Not for long though and Jacques returns to Paris and resumes control of the House of Fath by buying out his partner, Mme Gulbenkian. He joins other couturiers in keeping the city’s fashion pride alive, while being closed off from the rest of the world. Finally Jacques finds his first successes, using yards of tartan (which he did to mock the germans occupiers) and designing a number of tunic dresses and peasant skirts, suitable for women riding bikes, which were feminine and sporty at the same time. Jacques is determined to reinvent seduction. The house of Fath relocates and a son, Philippe, is born.
After the liberation of Paris, the House of Fath starts its legendary years of success, which will go on till Jacques death in 1954.
“One cannot understand the workings of haute couture without the realization that it is based on publicity.”
Jacques and Geneviéve use their celebrity status for marketing purposes (and pleasure ofcourse….). They could be seen everywhere and their yearly themed balls, held at their home the Chateau de Corbeville, were highly anticipated events. The guest list could top 800 and included the press as well as society patrons and hollywood stars. Genevieve personified the early ’50’s desire for a return to femininity and the editors of the style magazines were happy to take her lead.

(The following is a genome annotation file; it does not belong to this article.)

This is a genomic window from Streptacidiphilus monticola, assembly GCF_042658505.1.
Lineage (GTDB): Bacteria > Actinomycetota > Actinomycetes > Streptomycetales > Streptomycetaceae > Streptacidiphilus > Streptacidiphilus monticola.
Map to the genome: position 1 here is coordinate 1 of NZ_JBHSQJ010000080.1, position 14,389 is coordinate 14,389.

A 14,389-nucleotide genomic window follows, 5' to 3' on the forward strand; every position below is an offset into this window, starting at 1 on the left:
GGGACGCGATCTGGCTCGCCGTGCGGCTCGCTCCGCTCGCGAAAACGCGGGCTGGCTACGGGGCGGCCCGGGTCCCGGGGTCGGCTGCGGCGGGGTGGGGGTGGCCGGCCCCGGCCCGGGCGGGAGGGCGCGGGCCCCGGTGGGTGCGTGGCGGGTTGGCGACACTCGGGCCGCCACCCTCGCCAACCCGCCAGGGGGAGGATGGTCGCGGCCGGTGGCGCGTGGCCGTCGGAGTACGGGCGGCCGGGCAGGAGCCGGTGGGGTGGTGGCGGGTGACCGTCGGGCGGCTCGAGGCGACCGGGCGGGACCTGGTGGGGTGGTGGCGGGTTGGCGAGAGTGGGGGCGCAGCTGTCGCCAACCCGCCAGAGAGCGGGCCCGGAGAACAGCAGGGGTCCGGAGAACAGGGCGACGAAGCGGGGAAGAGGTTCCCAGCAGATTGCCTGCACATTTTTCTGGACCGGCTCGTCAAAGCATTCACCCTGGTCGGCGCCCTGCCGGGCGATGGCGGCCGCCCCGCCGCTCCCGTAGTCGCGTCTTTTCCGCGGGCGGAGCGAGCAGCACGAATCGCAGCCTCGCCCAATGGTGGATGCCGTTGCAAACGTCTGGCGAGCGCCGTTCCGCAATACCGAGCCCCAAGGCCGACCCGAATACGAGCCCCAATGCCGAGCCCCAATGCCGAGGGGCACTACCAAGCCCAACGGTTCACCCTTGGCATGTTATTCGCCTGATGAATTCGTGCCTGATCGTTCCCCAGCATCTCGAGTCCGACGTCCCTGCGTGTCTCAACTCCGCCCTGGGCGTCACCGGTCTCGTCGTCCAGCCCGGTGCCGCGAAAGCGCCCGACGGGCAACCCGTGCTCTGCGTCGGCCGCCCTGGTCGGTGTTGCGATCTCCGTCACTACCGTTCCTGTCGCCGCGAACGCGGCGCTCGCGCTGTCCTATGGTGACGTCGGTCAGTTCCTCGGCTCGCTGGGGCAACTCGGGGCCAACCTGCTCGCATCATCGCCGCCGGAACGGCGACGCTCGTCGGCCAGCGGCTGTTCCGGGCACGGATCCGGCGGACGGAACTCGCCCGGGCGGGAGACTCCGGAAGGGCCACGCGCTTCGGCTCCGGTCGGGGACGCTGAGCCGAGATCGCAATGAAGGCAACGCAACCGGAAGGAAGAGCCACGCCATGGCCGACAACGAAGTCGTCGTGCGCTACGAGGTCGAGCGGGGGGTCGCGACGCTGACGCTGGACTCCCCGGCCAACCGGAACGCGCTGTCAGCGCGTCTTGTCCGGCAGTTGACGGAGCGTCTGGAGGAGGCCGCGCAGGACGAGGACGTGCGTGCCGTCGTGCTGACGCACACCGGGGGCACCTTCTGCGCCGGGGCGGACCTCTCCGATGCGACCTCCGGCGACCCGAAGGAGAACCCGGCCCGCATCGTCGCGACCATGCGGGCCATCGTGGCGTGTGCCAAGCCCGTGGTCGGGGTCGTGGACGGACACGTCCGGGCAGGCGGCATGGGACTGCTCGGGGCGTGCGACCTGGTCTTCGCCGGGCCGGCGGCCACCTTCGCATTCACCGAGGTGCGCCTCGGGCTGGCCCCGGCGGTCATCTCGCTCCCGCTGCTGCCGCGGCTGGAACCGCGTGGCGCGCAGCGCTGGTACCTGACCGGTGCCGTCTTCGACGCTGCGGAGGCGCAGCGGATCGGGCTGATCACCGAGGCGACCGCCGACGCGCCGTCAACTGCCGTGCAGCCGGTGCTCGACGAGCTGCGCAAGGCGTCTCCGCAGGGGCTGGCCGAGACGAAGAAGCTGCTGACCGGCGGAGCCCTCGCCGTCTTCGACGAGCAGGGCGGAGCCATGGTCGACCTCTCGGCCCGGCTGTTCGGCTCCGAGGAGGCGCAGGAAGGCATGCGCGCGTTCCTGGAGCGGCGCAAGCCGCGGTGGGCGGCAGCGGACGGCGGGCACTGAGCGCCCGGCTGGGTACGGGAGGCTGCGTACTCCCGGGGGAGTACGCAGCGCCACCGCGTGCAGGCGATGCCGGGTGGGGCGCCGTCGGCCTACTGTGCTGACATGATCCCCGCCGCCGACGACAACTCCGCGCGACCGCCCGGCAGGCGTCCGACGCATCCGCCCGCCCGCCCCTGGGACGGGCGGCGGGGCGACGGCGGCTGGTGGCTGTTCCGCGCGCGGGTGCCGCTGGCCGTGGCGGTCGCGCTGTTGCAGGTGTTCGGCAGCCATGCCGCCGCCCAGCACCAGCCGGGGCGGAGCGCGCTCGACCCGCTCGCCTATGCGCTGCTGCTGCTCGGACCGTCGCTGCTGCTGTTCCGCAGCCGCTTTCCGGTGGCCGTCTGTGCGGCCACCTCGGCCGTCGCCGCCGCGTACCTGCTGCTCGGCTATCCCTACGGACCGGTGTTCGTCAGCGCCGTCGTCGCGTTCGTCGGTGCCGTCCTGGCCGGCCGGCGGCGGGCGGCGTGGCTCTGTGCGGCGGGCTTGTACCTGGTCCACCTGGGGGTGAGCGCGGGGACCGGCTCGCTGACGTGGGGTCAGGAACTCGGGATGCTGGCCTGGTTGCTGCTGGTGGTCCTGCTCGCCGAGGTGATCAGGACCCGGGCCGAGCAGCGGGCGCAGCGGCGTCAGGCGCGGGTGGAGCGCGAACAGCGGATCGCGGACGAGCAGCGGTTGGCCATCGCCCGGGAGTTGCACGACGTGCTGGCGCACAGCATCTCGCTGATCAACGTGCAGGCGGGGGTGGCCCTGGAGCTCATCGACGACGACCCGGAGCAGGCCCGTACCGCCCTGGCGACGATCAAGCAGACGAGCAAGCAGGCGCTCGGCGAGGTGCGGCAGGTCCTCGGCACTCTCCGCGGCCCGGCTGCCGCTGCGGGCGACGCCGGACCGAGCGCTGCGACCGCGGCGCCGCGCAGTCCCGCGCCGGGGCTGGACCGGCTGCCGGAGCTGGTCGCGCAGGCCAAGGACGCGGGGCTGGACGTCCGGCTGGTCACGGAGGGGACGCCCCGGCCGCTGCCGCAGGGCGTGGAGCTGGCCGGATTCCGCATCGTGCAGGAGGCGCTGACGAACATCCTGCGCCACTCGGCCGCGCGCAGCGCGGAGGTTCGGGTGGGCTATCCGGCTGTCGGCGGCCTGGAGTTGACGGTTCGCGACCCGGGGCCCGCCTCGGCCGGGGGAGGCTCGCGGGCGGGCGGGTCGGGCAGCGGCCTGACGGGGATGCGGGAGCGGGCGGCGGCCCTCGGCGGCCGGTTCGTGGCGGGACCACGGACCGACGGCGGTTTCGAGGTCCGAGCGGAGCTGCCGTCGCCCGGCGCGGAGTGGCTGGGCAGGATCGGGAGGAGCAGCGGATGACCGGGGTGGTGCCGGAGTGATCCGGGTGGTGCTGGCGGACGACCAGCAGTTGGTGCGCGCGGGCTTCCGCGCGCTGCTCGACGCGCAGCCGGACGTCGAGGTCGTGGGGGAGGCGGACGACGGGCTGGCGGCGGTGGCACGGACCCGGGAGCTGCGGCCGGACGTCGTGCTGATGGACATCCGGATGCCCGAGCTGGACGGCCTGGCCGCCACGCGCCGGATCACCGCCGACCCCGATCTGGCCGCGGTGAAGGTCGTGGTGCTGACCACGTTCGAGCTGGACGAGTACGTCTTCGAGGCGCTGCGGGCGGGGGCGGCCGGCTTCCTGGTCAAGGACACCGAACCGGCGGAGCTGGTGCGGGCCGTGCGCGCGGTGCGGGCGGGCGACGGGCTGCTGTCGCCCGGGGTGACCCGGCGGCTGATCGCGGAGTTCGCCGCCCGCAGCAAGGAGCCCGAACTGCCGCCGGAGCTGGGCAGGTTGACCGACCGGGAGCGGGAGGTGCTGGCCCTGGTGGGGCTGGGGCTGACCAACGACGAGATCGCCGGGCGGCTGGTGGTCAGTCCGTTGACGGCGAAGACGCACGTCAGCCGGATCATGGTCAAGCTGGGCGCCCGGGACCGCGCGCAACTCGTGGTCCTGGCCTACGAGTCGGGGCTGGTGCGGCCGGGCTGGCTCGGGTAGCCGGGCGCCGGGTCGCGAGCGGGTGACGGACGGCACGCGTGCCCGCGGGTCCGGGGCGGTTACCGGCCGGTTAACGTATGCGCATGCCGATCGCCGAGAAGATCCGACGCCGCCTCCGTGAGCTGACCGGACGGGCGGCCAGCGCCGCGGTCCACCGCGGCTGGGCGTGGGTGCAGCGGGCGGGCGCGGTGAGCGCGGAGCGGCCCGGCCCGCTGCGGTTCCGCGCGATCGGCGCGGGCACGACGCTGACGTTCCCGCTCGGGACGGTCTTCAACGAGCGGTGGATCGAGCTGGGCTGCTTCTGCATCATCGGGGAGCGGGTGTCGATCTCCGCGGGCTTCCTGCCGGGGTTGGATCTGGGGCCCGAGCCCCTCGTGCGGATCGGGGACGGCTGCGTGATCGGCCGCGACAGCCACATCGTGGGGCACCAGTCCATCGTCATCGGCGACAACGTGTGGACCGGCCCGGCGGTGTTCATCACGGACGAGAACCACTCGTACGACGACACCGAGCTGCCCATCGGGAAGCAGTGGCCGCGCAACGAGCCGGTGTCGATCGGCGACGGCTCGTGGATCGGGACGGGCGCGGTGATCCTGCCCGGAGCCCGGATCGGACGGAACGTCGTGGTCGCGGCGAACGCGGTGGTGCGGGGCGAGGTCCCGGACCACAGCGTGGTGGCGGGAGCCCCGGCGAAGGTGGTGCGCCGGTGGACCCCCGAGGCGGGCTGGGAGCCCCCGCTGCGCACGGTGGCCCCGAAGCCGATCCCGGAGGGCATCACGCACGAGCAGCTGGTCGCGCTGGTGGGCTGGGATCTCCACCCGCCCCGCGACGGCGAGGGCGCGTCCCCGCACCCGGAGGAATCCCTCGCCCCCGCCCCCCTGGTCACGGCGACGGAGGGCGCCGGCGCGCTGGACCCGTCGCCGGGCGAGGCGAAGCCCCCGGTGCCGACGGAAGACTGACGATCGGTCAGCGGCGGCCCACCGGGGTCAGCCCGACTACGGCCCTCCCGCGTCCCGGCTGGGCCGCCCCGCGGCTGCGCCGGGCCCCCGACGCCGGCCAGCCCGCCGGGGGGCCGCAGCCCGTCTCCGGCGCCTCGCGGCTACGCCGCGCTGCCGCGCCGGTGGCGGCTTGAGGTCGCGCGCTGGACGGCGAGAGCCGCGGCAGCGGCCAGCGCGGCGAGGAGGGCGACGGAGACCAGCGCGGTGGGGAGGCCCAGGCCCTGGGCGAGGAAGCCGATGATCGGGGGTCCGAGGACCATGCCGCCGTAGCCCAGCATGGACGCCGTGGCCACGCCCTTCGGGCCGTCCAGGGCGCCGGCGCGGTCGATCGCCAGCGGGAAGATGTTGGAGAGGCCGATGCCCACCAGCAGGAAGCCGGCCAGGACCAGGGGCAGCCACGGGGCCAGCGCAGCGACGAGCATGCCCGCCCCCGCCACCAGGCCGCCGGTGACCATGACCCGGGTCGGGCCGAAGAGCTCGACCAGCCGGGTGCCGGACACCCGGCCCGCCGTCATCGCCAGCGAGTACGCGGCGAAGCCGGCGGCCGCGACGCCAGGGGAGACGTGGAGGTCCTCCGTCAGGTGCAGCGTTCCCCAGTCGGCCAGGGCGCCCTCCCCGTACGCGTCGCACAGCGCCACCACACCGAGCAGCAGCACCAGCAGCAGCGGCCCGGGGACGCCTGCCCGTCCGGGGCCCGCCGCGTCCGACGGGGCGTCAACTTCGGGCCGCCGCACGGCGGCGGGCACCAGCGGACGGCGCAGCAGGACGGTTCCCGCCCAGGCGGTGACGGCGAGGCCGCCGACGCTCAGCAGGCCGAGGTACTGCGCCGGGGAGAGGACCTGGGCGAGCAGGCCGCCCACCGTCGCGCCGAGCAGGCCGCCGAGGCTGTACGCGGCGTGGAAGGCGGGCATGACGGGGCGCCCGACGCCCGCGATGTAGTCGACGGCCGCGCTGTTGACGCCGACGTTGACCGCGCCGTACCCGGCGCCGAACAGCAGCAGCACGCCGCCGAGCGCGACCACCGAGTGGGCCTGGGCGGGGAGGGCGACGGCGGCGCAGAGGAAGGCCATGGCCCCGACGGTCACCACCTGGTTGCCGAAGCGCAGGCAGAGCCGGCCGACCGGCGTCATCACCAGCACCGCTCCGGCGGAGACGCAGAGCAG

The White and Red Ball on June 15, 1951, is one of their most famous events. The scenery is recreating an 18th century masterpieces like Gilles and l’Indifferent from Watteau and a stunning painting from Princess Troubetzkoi posing as the Marquise de Pompadour for La Tour. Each guest must interpret his or her own interpretation of a costume for a 18th century white ball with ruby accessories. More than four hundred guests attending the ball, one of the years foremost social events, arrive one after the other at the Chateau, whose gardens are attributed to Le Notre, the garden architect from Versailles.
The post war world was ready to embrace everything French and wealthy Americans preferred the French fashion over the collections of the American designers, but for an unknown reason the House of Fath wasn’t embraced by them yet. So Jacques and Geneviéve decided to use their celebrity status once again and travelled to the United States for a three month tour. Geneviéve’s wardrobe consisted of 35 outfits for day and evening, 17 hats, 16 pairs of shoes, 10 handbags, 4 umbrella’s and numerous other accessories.